Jake Oliver's new musical comedy Viva Los Bastarditos!, currently appearing in the New York International Fringe Festival, is an hilarious and surreal romp that takes place in the Mysterious Land of Western Massachusetts. The Pickles, a plucky rock band composed of lead singer and guitarist Sandy Grebzcak (Blake DeLong), bad boy bassist Bob White-Brown (Alex Morf), and goofy keytarist Snoozy Van der Val Heusen (Mark Emerson), are on a boat trip piloted by Captain MacGuffin (Andrew Schulman), when Sandy falls in love at first sight with Danny (Kathy Connolly), an aspiring songwriter. Back in Western Massachusetts, a con man named Dancin' Eddie Danson (Scoop Slone) teams up with Pop Johnson (Shulman again) to fabricate a claim to all the land, and begin levying taxes on owls and kicking people out of their homes, including Pickle Ranch; the Pickles decide to take action, and with capes and masks re-brand themselves as Los Bastarditos in order to fight the power, hiding subversive messages in the pimento cheese sold by Danny's mom (Dorothy Abrahams) Meanwhile, Pop Johnson's daughter Summer, who is to be forcibly married to Eddie Danson as part of the land deal, has fallen in love with Bob White-Brown, and he with her.
The play references a multitude of pop-culture sources, from Grease (the main romantic couple are named Danny and Sandy), Zorro, Scooby-Doo, President Taft, and many many more (including some wonderful puns on Danson's pseudonym- Don Knotts).
The music is mostly wonderfully catchy rock 'n' roll, which is certain to get toes tapping. Danson's early song "Mayk Sum Cukkees (with u)" is a very funny parody of "Pour Some Sugar On Me". Summer's ballad to her dead mother "They Don't Write Songs Like That Anymore" is a heartfelt highlight; and the Act II crowd numbers "New Day" and "Reservoir" gave me goosebumps.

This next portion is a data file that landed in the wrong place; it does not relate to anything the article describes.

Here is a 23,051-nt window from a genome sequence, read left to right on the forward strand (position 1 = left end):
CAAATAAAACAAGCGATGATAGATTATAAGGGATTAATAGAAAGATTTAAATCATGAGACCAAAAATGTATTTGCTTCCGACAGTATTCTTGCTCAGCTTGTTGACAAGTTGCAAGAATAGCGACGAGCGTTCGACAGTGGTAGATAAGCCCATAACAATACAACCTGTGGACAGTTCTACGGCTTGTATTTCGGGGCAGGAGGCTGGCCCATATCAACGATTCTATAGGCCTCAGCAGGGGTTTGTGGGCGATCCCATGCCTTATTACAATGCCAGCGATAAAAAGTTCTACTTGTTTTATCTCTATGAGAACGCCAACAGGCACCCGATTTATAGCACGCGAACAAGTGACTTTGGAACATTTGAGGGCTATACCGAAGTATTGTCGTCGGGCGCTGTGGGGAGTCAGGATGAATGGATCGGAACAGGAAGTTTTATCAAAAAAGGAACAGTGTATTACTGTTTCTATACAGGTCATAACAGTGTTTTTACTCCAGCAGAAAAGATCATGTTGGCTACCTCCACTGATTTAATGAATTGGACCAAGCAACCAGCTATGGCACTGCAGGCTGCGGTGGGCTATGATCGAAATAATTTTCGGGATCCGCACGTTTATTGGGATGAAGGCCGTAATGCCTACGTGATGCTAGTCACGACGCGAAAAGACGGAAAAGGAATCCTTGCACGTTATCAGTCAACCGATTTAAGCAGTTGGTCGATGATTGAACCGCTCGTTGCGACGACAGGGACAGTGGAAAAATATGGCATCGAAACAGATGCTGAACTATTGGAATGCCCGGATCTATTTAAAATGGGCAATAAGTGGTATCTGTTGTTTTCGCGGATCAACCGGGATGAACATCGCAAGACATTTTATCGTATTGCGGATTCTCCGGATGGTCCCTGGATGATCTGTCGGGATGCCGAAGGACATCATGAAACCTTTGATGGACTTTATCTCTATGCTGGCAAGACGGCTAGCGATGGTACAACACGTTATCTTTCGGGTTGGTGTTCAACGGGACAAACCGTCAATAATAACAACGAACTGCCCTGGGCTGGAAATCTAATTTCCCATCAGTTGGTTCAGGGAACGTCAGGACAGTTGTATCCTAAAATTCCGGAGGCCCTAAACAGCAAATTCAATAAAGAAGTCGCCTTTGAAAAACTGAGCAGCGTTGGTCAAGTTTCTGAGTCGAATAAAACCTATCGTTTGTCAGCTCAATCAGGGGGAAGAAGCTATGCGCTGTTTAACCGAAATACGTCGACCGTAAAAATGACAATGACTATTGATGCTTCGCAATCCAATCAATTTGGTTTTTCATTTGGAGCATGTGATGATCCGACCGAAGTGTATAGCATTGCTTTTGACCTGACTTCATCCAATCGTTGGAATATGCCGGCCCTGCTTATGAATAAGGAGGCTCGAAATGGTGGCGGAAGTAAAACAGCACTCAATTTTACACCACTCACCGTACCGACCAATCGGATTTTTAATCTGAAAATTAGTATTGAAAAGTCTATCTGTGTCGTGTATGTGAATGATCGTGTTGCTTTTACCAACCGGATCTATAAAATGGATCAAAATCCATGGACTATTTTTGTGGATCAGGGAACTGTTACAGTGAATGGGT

The lyrics are quite clever, especially "This Song", in which Sandy crafts a perfect innocuous pop number while explaining to his bandmates all about how he doesn't want to write that kind of pap anymore, and "Stone Thrower's Song", which finds as many rhymes for "Stone" as it can.
The cast is spectacularly funny, perfectly selling the tongue-in-cheek style; with the comic standouts being Emerson, Schulman and Abrahams. All the singers are great, and Daniel Siford shows off an incredibly powerful voice on "Stone Thrower's Song" and "Reservoir".
While the script is very funny, the storytelling falters a bit in act II, where, instead of beginning to tie up loose ends of the plot, Oliver introduces more and more goofy irrelevancies, till most of the sense and through-line is lost. It begins to feel like an episode of Family Guy in which the last third is made entirely of manatee gags. There is an entire wonderful song about a plan which then never happens, and then there are some random deus ex machinas, and it's the theatrical equivalent of blueballs. And at times the script feels as though it was written to include a random song that Oliver had on his back burner, instead of letting the music come from The Situations. With a tighter structure and perhaps a trimmed second act without an intermission, the show could be a powerful piece of theatre; right now it's merely one of the funniest shows around.
Viva Los Bastarditos!
Part of the 2010 New York International Fringe Festival
The performance schedule is as follows: Saturday, August 14 at 5:30pm; Sunday, August 15 at 12 Noon; Saturday, August 21 at 9:45pm; Monday, August 23 at 4:30pm; Wednesday, August 25 at 10pm. Tickets are $15 in advance or $18 at the door the day of the performance. $10 tickets are available to senior citizens. All tickets are general admission and are available online at www.fringenyc.org or by calling 866-468-7619.